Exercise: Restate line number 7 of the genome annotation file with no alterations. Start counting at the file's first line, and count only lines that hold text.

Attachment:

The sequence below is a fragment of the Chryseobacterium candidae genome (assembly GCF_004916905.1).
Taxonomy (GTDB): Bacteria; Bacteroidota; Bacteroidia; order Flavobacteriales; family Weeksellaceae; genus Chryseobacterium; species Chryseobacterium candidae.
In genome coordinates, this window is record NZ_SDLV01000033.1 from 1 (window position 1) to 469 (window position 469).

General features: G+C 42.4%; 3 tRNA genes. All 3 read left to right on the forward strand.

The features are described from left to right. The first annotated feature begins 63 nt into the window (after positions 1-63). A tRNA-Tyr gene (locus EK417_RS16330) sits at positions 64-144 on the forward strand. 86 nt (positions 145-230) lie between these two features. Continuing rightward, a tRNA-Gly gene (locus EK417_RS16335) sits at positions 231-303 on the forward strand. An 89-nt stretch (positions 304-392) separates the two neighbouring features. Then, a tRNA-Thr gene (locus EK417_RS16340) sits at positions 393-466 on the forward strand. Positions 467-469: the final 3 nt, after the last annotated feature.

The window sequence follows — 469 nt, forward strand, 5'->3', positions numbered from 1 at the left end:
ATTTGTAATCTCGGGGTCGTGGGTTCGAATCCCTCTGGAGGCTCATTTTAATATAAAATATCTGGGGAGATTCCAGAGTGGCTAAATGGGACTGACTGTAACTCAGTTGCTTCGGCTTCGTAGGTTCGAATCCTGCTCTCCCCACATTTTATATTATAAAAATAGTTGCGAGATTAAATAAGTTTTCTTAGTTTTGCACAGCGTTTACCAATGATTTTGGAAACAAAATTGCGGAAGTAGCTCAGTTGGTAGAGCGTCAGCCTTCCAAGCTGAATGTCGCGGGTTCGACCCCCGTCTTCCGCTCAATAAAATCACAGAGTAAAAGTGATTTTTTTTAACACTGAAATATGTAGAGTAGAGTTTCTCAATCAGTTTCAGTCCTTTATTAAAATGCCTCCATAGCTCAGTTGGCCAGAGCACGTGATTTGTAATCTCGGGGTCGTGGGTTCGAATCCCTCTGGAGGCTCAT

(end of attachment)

ATTTGTAATCTCGGGGTCGTGGGTTCGAATCCCTCTGGAGGCTCATTTTAATATAAAATATCTGGGGAGATTCCAGAGTGGCTAAATGGGACTGACTGTAACTCAGTTGCTTCGGCTTCGTAGGTTCGAATCCTGCTCTCCCCACATTTTATATTATAAAAATAGTTGCGAGATTAAATAAGTTTTCTTAGTTTTGCACAGCGTTTACCAATGATTTTGGAAACAAAATTGCGGAAGTAGCTCAGTTGGTAGAGCGTCAGCCTTCCAAGCTGAATGTCGCGGGTTCGACCCCCGTCTTCCGCTCAATAAAATCACAGAGTAAAAGTGATTTTTTTTAACACTGAAATATGTAGAGTAGAGTTTCTCAATCAGTTTCAGTCCTTTATTAAAATGCCTCCATAGCTCAGTTGGCCAGAGCACGTGATTTGTAATCTCGGGGTCGTGGGTTCGAATCCCTCTGGAGGCTCAT